I just finished a fantastic audiobook called Sarah’s Key by Tatiana de Rosnay. It’s a touching and sad story about what happened to a young Jewish girl during the German occupation of France in 1942. Interwoven into Sarah’s story is the contemporary story of an American woman, Julia, who lived in France for 25 years. This book has parts that made my stomach clench with fear, anger and grief, and moments that made me almost cry for the love of the characters. If you are at all into audiobooks, or even just books, I highly recommend it. Toward the end of the book, Julia is comparing American and French customs of greetings, being polite, and the lack thereof in either culture. It got me to thinking about myself and how I interact with strangers.
Growing up, we would go camping, and during those camping trips the family usually went for an evening walk. My dad would always greet the people walking toward us. “Howdy,” “evening,” those sorts of things. My sister and I made friends with the other kids in the campgrounds. We were friendly, open children, with friendly, open parents. We were raised to be polite, say thank you, please, excuse me, and all the phrases that indicate some good manners were instilled in us.
As an adult, I became a little more closed. Even though I would say excuse me while trying to make my way past another shopper in the crowded aisles at Ross, or beg your pardon as I pushed her cart out of the way (when she stubbornly refused to grant me access to the sizes I wanted), I realized at some point that I really didn’t speak to strangers unless absolutely necessary. I didn’t feel the need or the desire to share superficial banter with the people in the elevator at my office, or exchange platitudes with other frazzled and frumpy middle-aged moms at Vons. It wasn’t that I intended to be rude, I just didn’t find a need to be friendly.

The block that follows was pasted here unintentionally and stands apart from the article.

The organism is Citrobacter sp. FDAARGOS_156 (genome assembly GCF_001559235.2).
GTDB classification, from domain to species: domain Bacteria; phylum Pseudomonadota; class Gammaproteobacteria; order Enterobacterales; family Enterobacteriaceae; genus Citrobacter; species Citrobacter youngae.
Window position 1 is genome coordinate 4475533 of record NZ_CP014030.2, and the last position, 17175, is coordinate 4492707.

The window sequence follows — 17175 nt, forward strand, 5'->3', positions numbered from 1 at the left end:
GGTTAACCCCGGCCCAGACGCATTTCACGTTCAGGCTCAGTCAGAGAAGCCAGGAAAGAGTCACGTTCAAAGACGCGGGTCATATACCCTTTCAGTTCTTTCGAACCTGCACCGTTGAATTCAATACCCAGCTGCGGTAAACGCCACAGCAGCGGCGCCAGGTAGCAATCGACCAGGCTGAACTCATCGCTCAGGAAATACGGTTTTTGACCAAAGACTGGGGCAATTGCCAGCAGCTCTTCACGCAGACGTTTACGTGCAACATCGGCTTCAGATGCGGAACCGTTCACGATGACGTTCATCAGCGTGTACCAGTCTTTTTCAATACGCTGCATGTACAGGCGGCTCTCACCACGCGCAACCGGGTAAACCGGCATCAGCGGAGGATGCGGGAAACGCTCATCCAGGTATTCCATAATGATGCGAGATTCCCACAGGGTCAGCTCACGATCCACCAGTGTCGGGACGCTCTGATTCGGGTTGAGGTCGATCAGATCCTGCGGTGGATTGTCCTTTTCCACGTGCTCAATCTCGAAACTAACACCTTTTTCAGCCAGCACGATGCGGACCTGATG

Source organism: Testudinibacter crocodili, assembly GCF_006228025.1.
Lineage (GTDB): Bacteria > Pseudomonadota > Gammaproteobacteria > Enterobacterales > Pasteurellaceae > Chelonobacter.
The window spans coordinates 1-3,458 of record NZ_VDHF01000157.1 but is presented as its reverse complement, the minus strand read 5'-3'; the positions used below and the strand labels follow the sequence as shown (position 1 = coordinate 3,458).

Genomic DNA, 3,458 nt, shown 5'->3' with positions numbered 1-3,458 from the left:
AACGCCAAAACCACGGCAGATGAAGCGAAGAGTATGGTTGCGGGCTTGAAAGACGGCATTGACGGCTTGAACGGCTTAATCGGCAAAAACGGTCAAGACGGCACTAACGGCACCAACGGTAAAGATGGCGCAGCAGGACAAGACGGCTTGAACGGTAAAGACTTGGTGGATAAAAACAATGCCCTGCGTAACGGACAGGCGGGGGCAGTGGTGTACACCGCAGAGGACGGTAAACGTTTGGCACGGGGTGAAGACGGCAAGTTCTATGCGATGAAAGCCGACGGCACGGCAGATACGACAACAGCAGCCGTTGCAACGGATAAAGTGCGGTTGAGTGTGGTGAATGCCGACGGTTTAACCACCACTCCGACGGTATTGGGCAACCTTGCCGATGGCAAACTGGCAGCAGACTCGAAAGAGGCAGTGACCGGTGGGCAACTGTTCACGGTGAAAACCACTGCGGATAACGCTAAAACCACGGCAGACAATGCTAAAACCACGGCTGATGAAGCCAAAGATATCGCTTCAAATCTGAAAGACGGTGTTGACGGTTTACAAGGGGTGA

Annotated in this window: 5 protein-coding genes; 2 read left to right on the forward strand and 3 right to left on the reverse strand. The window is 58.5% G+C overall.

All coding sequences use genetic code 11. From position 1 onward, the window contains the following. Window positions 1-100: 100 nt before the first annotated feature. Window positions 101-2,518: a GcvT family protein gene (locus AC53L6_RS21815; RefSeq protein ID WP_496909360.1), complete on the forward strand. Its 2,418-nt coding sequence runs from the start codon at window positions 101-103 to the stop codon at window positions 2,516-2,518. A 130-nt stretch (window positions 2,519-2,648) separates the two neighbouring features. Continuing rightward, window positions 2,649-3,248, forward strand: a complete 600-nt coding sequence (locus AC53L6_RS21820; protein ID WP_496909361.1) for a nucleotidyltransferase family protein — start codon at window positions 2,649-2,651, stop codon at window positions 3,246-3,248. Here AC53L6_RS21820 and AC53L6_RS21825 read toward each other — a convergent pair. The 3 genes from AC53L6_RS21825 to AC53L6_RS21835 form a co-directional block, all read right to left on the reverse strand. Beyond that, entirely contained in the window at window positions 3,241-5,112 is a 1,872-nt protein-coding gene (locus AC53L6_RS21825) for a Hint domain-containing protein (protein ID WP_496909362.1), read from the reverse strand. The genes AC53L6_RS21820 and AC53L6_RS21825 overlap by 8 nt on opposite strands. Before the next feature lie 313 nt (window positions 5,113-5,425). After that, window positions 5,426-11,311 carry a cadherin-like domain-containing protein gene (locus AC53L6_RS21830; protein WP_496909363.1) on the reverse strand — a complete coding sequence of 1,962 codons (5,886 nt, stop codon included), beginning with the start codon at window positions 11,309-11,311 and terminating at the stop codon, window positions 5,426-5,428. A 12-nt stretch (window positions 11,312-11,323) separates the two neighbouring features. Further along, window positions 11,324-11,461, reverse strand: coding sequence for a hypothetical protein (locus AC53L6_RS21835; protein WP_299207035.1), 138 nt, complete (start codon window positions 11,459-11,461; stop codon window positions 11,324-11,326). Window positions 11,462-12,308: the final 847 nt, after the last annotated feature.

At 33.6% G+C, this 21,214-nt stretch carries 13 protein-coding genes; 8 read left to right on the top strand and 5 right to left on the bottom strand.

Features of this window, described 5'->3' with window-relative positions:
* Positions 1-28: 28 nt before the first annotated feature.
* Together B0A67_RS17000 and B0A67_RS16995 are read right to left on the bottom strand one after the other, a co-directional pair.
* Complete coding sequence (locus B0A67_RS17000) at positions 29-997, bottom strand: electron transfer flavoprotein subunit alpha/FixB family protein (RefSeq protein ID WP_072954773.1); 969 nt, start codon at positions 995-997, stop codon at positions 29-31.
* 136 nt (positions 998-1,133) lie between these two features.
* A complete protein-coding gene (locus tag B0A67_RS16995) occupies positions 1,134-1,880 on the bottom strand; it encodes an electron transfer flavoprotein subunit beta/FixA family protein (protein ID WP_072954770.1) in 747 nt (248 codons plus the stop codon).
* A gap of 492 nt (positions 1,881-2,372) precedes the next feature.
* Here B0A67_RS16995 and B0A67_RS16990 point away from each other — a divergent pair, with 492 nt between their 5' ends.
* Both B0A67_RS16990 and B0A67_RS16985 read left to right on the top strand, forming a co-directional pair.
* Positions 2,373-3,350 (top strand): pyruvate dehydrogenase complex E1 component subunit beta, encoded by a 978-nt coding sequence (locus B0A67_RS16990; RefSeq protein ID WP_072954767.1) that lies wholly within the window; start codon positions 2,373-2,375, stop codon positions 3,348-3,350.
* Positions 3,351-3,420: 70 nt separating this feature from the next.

Having a child has changed this about me. Strangers come up and compliment us on Melody’s behavior. They ask about her age and what she is doing. They comment on how cute or sweet she is. I can’t just ignore them of course, so I talk to them. In turn, I have found it easier to approach strangers and engage them in conversation. Here’s a perfect example. Today I was at Joann’s (where my expenditures are quickly rivaling Target’s) and I saw this fluff of curly brown hair sticking up over the top of a display of buttons. If you’ve been to a Joann’s you know that these button “walls” are about 7 feet high. Perplexed, I wondered if it was a toy, a tall person? What? Then it disappeared and I heard a child giggling. Of course, it was someone holding their child on their shoulders. Once I finished what I was doing, I happened to walk in that direction and saw the family was still there – a very tall man, a petite wife (of course!) and an adorable little boy with a fluff of curly brown hair. I told them what I had first thought…that is one really tall dude! We all laughed, I walked away, smiling. They were smiling too.
In the sharing of that little story, I brightened my day and hopefully theirs. It doesn’t hurt to be polite, nice, friendly and courteous to strangers. Try it some time. You might find that just by saying “thanks” to a cashier – and actually meaning it – will enhance your day as well as theirs.